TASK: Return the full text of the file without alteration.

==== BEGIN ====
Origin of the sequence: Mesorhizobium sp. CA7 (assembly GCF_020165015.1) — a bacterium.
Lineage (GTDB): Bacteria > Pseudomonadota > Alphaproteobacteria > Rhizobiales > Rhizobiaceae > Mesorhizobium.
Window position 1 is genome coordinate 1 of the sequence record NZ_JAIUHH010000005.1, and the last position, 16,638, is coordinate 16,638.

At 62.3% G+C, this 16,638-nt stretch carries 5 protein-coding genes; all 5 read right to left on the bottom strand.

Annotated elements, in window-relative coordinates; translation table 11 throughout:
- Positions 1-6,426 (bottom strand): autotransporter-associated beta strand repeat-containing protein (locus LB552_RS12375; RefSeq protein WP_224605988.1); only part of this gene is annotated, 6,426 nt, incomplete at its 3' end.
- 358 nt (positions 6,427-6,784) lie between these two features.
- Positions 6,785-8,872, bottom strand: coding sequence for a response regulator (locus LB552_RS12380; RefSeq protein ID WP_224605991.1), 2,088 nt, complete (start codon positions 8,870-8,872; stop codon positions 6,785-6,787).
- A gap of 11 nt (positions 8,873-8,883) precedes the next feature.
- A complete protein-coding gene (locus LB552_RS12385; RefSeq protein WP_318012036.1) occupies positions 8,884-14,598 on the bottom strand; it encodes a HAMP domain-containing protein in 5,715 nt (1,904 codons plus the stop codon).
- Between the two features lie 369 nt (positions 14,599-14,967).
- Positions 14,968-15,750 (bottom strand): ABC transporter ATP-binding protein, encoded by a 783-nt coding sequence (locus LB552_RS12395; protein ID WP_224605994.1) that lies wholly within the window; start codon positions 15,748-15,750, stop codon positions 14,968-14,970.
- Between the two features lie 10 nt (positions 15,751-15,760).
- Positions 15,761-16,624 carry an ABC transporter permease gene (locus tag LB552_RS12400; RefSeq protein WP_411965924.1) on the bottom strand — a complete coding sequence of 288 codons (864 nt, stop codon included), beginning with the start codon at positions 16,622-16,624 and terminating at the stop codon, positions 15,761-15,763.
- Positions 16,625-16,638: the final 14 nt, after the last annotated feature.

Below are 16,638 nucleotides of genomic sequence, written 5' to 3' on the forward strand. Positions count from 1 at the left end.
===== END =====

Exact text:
Origin of the sequence: Mesorhizobium sp. CA7 (assembly GCF_020165015.1) — a bacterium.
Lineage (GTDB): Bacteria > Pseudomonadota > Alphaproteobacteria > Rhizobiales > Rhizobiaceae > Mesorhizobium.
Window position 1 is genome coordinate 1 of the sequence record NZ_JAIUHH010000005.1, and the last position, 16,638, is coordinate 16,638.

At 62.3% G+C, this 16,638-nt stretch carries 5 protein-coding genes; all 5 read right to left on the bottom strand.

Annotated elements, in window-relative coordinates; translation table 11 throughout:
- Positions 1-6,426 (bottom strand): autotransporter-associated beta strand repeat-containing protein (locus LB552_RS12375; RefSeq protein WP_224605988.1); only part of this gene is annotated, 6,426 nt, incomplete at its 3' end.
- 358 nt (positions 6,427-6,784) lie between these two features.
- Positions 6,785-8,872, bottom strand: coding sequence for a response regulator (locus LB552_RS12380; RefSeq protein ID WP_224605991.1), 2,088 nt, complete (start codon positions 8,870-8,872; stop codon positions 6,785-6,787).
- A gap of 11 nt (positions 8,873-8,883) precedes the next feature.
- A complete protein-coding gene (locus LB552_RS12385; RefSeq protein WP_318012036.1) occupies positions 8,884-14,598 on the bottom strand; it encodes a HAMP domain-containing protein in 5,715 nt (1,904 codons plus the stop codon).
- Between the two features lie 369 nt (positions 14,599-14,967).
- Positions 14,968-15,750 (bottom strand): ABC transporter ATP-binding protein, encoded by a 783-nt coding sequence (locus LB552_RS12395; protein ID WP_224605994.1) that lies wholly within the window; start codon positions 15,748-15,750, stop codon positions 14,968-14,970.
- Between the two features lie 10 nt (positions 15,751-15,760).
- Positions 15,761-16,624 carry an ABC transporter permease gene (locus tag LB552_RS12400; RefSeq protein WP_411965924.1) on the bottom strand — a complete coding sequence of 288 codons (864 nt, stop codon included), beginning with the start codon at positions 16,622-16,624 and terminating at the stop codon, positions 15,761-15,763.
- Positions 16,625-16,638: the final 14 nt, after the last annotated feature.

Below are 16,638 nucleotides of genomic sequence, written 5' to 3' on the forward strand. Positions count from 1 at the left end.